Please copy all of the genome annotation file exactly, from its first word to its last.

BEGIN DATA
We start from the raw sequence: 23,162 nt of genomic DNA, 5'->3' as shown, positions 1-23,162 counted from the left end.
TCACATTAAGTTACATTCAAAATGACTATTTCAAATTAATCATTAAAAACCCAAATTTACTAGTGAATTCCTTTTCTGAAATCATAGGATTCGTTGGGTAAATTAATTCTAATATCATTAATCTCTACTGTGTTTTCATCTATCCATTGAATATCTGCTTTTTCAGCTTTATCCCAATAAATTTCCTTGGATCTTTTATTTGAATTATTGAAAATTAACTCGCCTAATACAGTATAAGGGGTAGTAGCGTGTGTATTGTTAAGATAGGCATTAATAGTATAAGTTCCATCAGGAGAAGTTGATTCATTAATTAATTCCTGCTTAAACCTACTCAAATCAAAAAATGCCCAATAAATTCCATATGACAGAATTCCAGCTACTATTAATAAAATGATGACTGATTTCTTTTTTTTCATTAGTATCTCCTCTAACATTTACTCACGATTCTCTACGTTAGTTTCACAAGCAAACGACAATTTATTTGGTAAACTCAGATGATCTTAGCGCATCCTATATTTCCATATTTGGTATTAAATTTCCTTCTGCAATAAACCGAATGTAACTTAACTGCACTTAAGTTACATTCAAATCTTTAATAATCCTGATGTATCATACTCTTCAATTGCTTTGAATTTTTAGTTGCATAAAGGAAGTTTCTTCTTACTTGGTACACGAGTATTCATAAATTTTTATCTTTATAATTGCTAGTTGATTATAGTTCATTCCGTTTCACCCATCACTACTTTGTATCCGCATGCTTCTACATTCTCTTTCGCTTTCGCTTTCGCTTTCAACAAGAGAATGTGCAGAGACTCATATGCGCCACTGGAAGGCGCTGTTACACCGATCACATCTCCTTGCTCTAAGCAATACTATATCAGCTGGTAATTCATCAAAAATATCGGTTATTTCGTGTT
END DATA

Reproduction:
We start from the raw sequence: 23,162 nt of genomic DNA, 5'->3' as shown, positions 1-23,162 counted from the left end.
TCACATTAAGTTACATTCAAAATGACTATTTCAAATTAATCATTAAAAACCCAAATTTACTAGTGAATTCCTTTTCTGAAATCATAGGATTCGTTGGGTAAATTAATTCTAATATCATTAATCTCTACTGTGTTTTCATCTATCCATTGAATATCTGCTTTTTCAGCTTTATCCCAATAAATTTCCTTGGATCTTTTATTTGAATTATTGAAAATTAACTCGCCTAATACAGTATAAGGGGTAGTAGCGTGTGTATTGTTAAGATAGGCATTAATAGTATAAGTTCCATCAGGAGAAGTTGATTCATTAATTAATTCCTGCTTAAACCTACTCAAATCAAAAAATGCCCAATAAATTCCATATGACAGAATTCCAGCTACTATTAATAAAATGATGACTGATTTCTTTTTTTTCATTAGTATCTCCTCTAACATTTACTCACGATTCTCTACGTTAGTTTCACAAGCAAACGACAATTTATTTGGTAAACTCAGATGATCTTAGCGCATCCTATATTTCCATATTTGGTATTAAATTTCCTTCTGCAATAAACCGAATGTAACTTAACTGCACTTAAGTTACATTCAAATCTTTAATAATCCTGATGTATCATACTCTTCAATTGCTTTGAATTTTTAGTTGCATAAAGGAAGTTTCTTCTTACTTGGTACACGAGTATTCATAAATTTTTATCTTTATAATTGCTAGTTGATTATAGTTCATTCCGTTTCACCCATCACTACTTTGTATCCGCATGCTTCTACATTCTCTTTCGCTTTCGCTTTCGCTTTCAACAAGAGAATGTGCAGAGACTCATATGCGCCACTGGAAGGCGCTGTTACACCGATCACATCTCCTTGCTCTAAGCAATACTATATCAGCTGGTAATTCATCAAAAATATCGGTTATTTCGTGTT